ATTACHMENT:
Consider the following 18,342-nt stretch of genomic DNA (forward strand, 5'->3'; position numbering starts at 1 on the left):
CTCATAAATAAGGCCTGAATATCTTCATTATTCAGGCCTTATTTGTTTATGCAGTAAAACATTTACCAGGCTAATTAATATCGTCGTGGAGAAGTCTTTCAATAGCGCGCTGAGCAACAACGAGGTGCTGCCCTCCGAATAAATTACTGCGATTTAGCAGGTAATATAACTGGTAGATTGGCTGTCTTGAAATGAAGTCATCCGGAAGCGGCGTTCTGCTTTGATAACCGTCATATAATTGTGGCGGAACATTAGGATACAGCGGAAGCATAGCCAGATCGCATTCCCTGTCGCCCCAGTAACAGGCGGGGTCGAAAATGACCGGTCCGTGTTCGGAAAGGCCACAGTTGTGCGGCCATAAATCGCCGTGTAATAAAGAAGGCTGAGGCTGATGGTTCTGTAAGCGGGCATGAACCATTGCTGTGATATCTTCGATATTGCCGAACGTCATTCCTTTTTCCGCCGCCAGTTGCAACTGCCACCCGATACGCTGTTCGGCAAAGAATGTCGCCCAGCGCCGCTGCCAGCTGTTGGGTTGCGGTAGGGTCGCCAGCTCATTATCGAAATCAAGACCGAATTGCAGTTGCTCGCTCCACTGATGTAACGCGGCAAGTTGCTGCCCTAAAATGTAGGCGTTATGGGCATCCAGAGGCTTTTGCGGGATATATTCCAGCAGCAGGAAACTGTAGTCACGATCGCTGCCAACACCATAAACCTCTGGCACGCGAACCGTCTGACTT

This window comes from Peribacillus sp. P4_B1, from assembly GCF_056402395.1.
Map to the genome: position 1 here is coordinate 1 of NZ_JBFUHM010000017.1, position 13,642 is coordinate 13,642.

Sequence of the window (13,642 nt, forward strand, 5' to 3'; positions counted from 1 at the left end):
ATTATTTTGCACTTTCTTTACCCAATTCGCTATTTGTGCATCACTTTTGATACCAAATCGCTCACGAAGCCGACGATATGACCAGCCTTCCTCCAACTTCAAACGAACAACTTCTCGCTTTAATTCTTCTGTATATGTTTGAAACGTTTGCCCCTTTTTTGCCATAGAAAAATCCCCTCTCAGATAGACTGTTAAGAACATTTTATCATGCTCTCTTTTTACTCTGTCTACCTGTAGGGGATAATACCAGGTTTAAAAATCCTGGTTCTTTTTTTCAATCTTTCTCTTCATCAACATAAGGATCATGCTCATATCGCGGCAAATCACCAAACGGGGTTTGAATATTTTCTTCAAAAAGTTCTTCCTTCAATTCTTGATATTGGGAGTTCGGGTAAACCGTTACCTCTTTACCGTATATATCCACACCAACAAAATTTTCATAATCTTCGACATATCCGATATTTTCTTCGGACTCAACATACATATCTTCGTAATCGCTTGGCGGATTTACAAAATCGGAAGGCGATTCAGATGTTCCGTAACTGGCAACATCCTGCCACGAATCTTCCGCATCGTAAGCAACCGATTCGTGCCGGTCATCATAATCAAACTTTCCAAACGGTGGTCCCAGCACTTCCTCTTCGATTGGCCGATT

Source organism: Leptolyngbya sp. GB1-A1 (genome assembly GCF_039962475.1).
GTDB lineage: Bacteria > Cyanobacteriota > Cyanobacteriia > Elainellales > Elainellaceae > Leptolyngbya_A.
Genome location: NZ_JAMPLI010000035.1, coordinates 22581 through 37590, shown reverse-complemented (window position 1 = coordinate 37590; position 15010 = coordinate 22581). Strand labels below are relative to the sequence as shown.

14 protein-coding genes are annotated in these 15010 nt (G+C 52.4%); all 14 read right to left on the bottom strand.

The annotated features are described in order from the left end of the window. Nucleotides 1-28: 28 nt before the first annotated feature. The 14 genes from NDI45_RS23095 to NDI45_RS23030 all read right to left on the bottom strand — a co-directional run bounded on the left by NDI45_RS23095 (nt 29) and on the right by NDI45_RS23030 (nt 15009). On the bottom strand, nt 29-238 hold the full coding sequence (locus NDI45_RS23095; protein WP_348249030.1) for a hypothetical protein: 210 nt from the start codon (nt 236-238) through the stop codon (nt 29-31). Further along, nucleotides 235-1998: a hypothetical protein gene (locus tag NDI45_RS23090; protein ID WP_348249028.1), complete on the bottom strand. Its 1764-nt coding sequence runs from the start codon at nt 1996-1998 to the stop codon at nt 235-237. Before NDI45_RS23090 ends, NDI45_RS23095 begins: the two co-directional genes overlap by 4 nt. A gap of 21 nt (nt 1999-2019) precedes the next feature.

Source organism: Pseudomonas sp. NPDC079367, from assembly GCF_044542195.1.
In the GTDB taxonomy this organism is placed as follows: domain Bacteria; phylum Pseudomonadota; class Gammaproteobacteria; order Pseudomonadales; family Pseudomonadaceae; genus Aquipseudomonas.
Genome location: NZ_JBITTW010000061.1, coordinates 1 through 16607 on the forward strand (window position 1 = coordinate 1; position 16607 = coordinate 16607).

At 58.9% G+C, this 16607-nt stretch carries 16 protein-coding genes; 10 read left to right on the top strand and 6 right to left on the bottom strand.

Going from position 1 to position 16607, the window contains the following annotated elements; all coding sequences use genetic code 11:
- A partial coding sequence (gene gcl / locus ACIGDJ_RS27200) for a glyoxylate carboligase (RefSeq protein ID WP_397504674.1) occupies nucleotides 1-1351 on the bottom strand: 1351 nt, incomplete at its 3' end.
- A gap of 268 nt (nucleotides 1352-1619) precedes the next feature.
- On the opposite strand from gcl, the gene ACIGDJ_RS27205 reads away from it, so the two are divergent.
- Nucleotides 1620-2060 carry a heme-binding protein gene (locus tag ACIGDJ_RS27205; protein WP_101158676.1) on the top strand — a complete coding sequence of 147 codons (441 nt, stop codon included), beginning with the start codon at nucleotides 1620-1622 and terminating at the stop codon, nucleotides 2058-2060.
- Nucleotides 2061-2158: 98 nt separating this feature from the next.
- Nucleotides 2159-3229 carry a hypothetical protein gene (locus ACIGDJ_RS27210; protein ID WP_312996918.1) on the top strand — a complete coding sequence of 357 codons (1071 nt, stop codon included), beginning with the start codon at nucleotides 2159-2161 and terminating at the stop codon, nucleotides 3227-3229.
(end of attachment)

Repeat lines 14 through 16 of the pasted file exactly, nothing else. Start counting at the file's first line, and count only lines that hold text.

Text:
Genome location: NZ_JBITTW010000061.1, coordinates 1 through 16607 on the forward strand (window position 1 = coordinate 1; position 16607 = coordinate 16607).

At 58.9% G+C, this 16607-nt stretch carries 16 protein-coding genes; 10 read left to right on the top strand and 6 right to left on the bottom strand.

Going from position 1 to position 16607, the window contains the following annotated elements; all coding sequences use genetic code 11: